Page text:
This dehydrated pasta salad is chock full of veggies, protein, and FLAVOR, and can be rehydrated on the trail without the need for a stove!
Backpacking lunches have always presented us with somewhat of a conundrum. On one hand, we want something satisfying and delicious, but on the other, we absolutely refuse to break out our stove and cook. So what’s to be done? One answer we’ve found is cold soaking.
“Cold soaking” is a term generally used to describe a no-cook method of backpacking food preparation, where dehydrated food is placed in a leak-proof container and covered with water, then allowed to rehydrate slowly without any heat. It’s super simple and great for lunches or for those who want to backpack without a stove.
We’ve seen a number of good vessels for cold-soaking. Really the only qualifier is that it needs to be completely leak proof if you’re going to carry it in your pack while your food is soaking, and it’s helpful for the container to have a wide mouth to make eating from it easier.
Talenti jars, the Vargo BOT, and these lightweight screw-top containers (pictured in the photos of this post) are all good choices. Recently, we have just been using our backpacking mugs, which have a water-tight lid… though we do choose to carry these in our water bottle pockets instead of inside our packs, just in case.
Why We Love This Cold-Soak Pasta Salad
- Ingredients are dehydrated at home, so it’s just as light as any other dehydrated meal
- No-stove cold-soaked method means we don’t have to break out the stove in the middle of the day
- Full of healthy ingredients like veggies and chickpeas
- Tastes just like you picked it up at the local Italian deli!
So if you’re ready to trade in your tuna packets and tortillas for something else, we would definitely recommend giving this cold soak pasta salad a try!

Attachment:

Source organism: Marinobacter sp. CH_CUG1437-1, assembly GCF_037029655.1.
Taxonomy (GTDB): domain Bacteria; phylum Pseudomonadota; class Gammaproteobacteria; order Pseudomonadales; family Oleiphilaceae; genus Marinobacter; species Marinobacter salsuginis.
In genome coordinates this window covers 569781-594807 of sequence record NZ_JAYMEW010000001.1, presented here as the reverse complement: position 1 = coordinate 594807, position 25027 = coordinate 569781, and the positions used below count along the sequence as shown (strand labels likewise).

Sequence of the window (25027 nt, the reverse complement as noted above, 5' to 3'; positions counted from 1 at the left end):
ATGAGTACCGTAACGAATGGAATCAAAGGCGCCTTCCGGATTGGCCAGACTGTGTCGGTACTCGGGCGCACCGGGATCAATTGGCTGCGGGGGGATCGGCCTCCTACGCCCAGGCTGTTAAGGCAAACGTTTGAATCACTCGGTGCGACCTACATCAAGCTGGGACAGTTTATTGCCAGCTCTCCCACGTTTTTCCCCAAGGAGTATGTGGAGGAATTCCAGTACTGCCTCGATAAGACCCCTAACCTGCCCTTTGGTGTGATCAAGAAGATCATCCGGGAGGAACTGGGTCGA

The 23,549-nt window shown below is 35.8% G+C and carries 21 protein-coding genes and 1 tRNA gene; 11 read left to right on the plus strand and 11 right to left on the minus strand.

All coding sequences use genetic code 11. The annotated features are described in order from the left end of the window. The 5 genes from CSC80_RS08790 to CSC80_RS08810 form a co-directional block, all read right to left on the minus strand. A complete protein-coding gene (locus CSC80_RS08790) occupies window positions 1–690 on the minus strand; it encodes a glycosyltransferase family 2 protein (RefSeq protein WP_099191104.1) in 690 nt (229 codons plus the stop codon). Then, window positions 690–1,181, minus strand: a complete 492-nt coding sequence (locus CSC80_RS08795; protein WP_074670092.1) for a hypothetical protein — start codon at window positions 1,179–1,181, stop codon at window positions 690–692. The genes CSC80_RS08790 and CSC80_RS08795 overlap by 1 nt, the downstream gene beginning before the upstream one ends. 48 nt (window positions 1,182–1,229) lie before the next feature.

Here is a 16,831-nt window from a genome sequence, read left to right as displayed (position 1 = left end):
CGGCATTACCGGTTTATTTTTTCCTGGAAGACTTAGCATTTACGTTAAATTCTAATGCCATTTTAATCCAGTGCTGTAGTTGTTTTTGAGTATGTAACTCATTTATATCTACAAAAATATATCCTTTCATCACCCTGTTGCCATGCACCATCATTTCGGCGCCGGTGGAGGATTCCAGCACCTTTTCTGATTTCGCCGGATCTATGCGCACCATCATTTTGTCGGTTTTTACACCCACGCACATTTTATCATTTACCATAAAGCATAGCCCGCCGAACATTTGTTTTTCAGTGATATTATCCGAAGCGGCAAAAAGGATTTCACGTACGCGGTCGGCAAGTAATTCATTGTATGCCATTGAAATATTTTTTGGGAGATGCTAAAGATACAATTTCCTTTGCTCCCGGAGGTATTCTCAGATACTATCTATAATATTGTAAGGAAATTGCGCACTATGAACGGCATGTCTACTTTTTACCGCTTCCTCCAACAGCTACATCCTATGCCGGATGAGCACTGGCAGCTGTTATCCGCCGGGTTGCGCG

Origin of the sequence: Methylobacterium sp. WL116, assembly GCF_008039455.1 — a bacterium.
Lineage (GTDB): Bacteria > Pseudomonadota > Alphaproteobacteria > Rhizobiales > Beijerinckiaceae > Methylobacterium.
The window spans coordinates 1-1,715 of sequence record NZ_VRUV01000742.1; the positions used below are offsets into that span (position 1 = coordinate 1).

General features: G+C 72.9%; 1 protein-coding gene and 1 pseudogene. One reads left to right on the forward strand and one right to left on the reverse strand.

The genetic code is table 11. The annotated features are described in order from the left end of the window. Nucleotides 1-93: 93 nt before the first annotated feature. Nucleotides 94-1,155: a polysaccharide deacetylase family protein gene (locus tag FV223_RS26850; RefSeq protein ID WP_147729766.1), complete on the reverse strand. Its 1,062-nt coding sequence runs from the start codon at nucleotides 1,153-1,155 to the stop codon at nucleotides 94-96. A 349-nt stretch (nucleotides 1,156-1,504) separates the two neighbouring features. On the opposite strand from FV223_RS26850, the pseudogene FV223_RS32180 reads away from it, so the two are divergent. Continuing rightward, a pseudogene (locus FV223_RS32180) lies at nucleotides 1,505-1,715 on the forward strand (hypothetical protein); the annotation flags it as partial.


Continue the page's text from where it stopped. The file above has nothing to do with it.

Dehydrator: Any dehydrator that has an adjustable temperature setting will work. We own the Nesco Snackmaster (budget-friendly) and a Cosori (more features, quieter, and dries faster) and recommend both.
Reusable bags: In our bid to reduce our disposable ziplock bag consumption, we’ve started packing our dehydrated meals in reusable baggies. ReZip is a great option, balancing durability with weight. Most of their bags weigh between ½ – 1 oz.
Pasta: We used a classic macaroni elbow style shape here. We also tested this recipe with ditalini and mini rigatoni which would both work fine. We found in our testing that it is, in fact, important to pre-cook the pasta and dehydrate it. It doesn’t change the weight or the soaking time really, BUT the texture of the pre-cooked/dehydrated pasta is superior. We found that cold soaking “raw” pasta resulted in a gummy texture.
Chickpeas/Garbanzo beans: This recipe calls for one can of chickpeas—though you can substitute with 1 ½ cup of home-cooked beans if you prefer. Drain and rinse canned chickpeas.
Vegetables: Feel free to substitute with whichever veggies you prefer, but we stuck to classic deli-style vegetables here: cucumbers, red onions, bell peppers, and tomatoes. The cucumbers and bell peppers give a welcome crunch to the salad. One word of caution though: onions can get pungent when dehydrating, so place your dehydrator in a well-ventilated area, or you can use freeze-dried red onion instead.
True Lemon: These handy packets give the dressing a lemony zing.
How to Dehydrate Pasta Salad
At home: Start with clean, sanitized equipment, hands, and work area. This is super important for food safety when dehydrating, so wash up with soap and hot water!
Dice all the vegetables into small, uniform pieces, ideally about ¼” large. Drain and rinse the chickpeas.
Bring a quart of salted water to a boil. Add the pasta and cook one minute less than the package directions state. Remove from the heat, strain, and run cold water over the pasta to stop the cooking.
Line dehydrator trays with parchment paper or use the liners that came with your dehydrator. Spread the pasta onto one or two trays in an even layer. Arrange chickpeas, diced red onion, diced cucumber, and diced tomatoes onto additional trays, making sure that there is room around individual pieces to allow for air circulation.